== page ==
And the Davis tributes will be different from any other concerts performed by the trio in that Jarrett, Peacock and DeJohnette will, for the first time in nine years, agree what tracks they are playing before they come on stage. 'We almost always only know just the first tune in a concert and often change our minds,' says Jarrett. 'We like to start with something we have not played before, or at least something we haven't played for a while.'

Also, the trio never rehearse. The New York Times criticised a concert a couple of year ago because 'the arrangements weren't coherent', a comment Jarrett found highly amusing. 'I showed it to Gary and Jack and they were laughing because we didn't have any arrangements.'

The band never plans for the future. 'Every time we play I accept that it is the last time that we play together,' says Jarrett. 'The knowledge that it could be the last time makes it a more profound experience.' But somehow the trio comes back together for, Jarrett says, organic rather than commercial reasons. 'I want to go out there with two friends who have been through the whole history of jazz as I have. When we play, we play from the gut.'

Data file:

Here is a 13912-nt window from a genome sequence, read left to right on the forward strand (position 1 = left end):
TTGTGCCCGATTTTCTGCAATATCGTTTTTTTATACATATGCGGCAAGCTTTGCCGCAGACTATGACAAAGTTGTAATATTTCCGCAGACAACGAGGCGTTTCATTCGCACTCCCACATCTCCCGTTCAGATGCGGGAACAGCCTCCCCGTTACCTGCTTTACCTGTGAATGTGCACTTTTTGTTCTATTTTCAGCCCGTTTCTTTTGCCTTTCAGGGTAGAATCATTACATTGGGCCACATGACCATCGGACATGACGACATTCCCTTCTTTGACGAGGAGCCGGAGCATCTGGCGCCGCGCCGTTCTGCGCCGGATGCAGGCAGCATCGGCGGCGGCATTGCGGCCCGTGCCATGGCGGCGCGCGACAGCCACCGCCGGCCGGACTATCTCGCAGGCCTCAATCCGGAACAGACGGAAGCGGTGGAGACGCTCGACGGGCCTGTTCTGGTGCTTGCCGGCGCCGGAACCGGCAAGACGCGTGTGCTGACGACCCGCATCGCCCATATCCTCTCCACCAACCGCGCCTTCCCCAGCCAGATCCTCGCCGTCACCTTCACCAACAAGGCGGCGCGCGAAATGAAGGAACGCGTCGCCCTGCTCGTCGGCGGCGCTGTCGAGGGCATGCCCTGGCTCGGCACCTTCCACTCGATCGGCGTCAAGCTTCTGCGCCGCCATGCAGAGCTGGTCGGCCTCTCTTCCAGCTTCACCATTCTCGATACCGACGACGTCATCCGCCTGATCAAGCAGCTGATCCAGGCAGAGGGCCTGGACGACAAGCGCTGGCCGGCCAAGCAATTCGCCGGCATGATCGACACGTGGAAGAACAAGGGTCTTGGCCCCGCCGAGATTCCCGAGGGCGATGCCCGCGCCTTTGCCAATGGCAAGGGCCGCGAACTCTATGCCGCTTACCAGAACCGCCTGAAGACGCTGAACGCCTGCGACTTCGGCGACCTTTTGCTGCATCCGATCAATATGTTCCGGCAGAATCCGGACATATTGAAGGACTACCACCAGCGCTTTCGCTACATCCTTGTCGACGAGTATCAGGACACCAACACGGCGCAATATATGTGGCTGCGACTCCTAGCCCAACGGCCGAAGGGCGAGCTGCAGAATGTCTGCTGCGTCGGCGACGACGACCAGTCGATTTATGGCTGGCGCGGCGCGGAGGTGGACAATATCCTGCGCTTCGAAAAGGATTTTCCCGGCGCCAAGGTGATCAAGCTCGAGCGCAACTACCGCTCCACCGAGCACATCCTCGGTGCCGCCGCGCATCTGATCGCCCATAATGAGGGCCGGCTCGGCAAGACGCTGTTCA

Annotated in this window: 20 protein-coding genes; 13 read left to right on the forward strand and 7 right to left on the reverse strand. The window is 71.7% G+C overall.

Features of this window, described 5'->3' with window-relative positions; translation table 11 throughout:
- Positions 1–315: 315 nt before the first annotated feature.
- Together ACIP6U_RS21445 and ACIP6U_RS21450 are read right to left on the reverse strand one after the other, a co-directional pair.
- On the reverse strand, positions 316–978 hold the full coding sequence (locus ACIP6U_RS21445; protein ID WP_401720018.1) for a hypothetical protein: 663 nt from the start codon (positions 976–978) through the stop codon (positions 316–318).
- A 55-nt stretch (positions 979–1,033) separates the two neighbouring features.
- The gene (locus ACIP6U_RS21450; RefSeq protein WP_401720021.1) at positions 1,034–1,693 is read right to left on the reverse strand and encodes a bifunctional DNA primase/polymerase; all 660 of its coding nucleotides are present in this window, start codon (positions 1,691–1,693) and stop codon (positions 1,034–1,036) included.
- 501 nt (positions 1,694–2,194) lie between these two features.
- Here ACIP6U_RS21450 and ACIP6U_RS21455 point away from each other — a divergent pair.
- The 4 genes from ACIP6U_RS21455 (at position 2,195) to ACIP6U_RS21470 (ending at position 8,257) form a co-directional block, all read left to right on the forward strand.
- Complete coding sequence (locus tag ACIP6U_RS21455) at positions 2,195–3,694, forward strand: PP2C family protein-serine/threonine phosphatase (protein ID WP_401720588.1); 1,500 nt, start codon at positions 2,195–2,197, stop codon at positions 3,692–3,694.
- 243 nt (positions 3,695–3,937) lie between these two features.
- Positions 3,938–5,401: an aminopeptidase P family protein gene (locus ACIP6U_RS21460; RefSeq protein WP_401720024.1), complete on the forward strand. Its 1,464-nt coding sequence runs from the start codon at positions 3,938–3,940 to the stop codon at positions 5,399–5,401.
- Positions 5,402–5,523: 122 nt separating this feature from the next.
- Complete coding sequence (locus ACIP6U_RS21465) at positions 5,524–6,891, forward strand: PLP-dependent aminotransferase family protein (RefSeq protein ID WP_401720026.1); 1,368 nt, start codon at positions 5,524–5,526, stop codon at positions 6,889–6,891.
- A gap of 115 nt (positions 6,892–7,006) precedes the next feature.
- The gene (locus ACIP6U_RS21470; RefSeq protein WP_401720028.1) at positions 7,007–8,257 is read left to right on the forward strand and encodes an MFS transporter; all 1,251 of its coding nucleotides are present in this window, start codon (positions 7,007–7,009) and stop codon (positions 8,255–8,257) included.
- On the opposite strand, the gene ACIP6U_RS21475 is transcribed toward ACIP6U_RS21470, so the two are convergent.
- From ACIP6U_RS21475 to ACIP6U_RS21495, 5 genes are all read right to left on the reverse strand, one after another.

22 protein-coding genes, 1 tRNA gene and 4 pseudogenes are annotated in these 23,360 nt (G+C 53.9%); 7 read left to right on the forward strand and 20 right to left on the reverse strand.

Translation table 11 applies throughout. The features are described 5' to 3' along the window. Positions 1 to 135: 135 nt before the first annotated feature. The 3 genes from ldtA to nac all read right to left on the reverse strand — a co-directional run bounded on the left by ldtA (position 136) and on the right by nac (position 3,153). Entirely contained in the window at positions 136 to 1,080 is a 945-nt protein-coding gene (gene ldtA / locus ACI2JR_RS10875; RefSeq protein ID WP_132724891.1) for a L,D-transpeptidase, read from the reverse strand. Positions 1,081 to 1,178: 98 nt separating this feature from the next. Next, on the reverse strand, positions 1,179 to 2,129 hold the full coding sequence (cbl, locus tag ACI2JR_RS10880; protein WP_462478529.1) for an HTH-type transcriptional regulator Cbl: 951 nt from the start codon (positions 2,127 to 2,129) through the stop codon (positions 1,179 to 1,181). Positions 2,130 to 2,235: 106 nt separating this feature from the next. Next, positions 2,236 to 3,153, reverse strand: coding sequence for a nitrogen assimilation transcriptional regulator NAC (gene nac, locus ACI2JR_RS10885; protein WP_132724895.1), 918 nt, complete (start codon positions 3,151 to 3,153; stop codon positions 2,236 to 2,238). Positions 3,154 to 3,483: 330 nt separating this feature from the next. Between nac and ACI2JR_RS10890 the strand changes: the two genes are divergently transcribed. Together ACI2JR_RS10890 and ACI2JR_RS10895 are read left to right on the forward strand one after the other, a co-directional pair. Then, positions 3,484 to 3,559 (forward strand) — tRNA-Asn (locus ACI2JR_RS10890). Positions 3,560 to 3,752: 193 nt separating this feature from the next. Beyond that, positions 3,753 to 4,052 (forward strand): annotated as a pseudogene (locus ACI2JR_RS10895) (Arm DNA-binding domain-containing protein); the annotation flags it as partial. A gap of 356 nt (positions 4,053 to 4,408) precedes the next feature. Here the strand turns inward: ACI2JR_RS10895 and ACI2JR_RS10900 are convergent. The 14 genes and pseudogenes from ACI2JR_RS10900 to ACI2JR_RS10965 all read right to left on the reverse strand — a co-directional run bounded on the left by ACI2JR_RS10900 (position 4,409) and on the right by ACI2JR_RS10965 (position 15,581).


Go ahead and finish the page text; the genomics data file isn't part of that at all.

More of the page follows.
In the last decade or so, Jarrett's music seems to have evolved into three strands. He has not worked with horns since the end of the 1970s and his jazz work splits neatly into the trio and his solo concerts, the latest of which is a concert in Vienna, to be released later this year, which Jarrett believes is his best yet in that format. In addition there is a large strand of classical music which includes a series of recordings of works by Bach, including the flute sonatas which are to be released this month.

To those strands Jarrett would add a fourth. In 1985 he recorded Spirits, an intensely personal work put together in the studio at his home in New Jersey. Jarrett says that album is an arrow pointing towards this strand, but that this area of his music 'is a thing so delicate that it cannot be performed or recorded.'

Recently Jarrett has begun to come out of his shell. He has been working intensely and became embroiled in a row about the appointment of Branford Marsalis, saxophonist brother of Wynton, as musical director of the Tonight programme in the US. He sees the Marsalis brothers as the embodiment of 'style' musicians which, he argues, contribute nothing to the development of jazz music.

Jarrett's anger about this has been fed by the death of Davis. 'His death was the last and saddest loss because there is nobody left, only a bunch of sharks feeding of the bones of musicians.' He says the many musicians nowadays are playing because they like the image of jazz. 'There is no such thing as style. The first musician who played, was playing because he needed to play.'

The loss of Miles Davis leaves a hole in the heart of jazz. No-one is likely to fill it, but if it goads Keith Jarrett into reaching even greater heights, there is at least a thin silver lining to the cloud.

Keith Jarrett, Gary Peacock and Jack DeJohnette play at the Royal Festival Hall tonight